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Every Picture Tells A Story?

(Maybe not!), says this Fairfield University psychologist


Now that almost everyone has a smartphone, the act of documenting travels and special events has become, literally, a snap. Thanks to the built in, high quality cameras in these devices, we are now equipped to carry thousands of photos in our pockets. With the possibility of a “selfie” in hand, we don’t even need a willing friend or fellow tourist to capture ourselves in front of a famous landmark. 

But do our digital photographs enhance our memory of the people, places and things we capture with the camera?

That was the question that Dr. Linda Henkel, a psychologist involved in memory research at Fairfield University, set out to answer with a recent study she conducted. The findings were reported in the journal Psychological Science, and have captured a lot of attention.

The surprising result of Henkel’s research: the act of taking photos may actually impede your memory of an object or event.

“The percentage of pictures that are printed is now very small, and many people never bother to look over most of what’s stored in their cameras," says Henkel. “Before we had smartphones, there was some cost and effort involved in taking pictures. We had to pay to get film developed, so we usually spent some time looking at the images we took.” The psychologist notes that pulling out the smartphone camera to capture something—almost mindlessly—often means that the picture takers won’t pay attention to what’s going on right in front of them.

In Henkel’s experiment, students were led on a tour of the university’s art museum and were asked to take note of certain objects, either by photographing them or by simply observing them. The next day, students’ memory of the objects was tested.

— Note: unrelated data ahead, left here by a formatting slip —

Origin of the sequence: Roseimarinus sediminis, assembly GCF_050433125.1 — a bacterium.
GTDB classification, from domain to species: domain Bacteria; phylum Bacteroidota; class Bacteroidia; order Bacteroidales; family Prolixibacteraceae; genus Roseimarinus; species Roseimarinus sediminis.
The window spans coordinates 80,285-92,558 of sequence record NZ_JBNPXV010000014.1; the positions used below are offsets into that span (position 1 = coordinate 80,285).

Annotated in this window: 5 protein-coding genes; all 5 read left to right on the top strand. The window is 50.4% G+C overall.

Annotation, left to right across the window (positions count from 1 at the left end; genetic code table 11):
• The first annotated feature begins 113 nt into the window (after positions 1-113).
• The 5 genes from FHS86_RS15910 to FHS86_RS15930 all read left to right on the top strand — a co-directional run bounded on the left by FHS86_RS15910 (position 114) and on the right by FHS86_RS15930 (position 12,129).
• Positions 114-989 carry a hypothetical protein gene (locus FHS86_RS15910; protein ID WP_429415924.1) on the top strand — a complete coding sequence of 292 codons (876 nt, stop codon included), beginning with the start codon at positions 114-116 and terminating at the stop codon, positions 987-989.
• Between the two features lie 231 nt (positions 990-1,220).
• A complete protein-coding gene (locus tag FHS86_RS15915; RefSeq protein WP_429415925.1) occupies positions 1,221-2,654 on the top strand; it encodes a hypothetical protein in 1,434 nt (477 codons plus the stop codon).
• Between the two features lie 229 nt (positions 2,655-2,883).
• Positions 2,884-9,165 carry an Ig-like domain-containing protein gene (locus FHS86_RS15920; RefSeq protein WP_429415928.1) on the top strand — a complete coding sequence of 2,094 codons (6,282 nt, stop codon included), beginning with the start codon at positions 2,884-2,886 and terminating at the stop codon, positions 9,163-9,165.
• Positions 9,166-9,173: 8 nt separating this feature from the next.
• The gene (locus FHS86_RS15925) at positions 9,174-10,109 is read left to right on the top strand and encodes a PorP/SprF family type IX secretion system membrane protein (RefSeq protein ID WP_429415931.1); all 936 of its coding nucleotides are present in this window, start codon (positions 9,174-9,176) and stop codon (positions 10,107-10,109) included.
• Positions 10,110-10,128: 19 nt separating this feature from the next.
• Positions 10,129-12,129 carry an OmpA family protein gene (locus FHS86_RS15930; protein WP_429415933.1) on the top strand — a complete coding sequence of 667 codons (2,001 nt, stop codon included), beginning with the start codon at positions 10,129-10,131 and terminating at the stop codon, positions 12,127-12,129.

The data showed that participants were less accurate in recognizing the objects they had photographed, compared to those that they had simply observed, in what Dr. Henkel calls the “photo-taking impairment effect.”

“When we count on the camera, we may feel that we don’t need to remember,” says Henkel. Her study results suggest that using a camera, rather than our own senses and powers of observation, may impact how any experience might ultimately be remembered. It’s a cautionary tale for those of us who are enamored of the beautiful images captured on our iPhones and Galaxies.

“The camera has just one eye,” says Dr. Henkel, reminding the interviewer that we humans have two. Perhaps it’s time to think about being part of a moment, rather than just storing it in our pocket.

Next up, one of Dr. Henkel’s students, Katelyn Parisi, will organize a study to see how well people remember pictures in which they appear—in short, do selfies impact memory?

“It will be interesting to see whether people have better recollections when they are a part of the picture," says the psychologist. 

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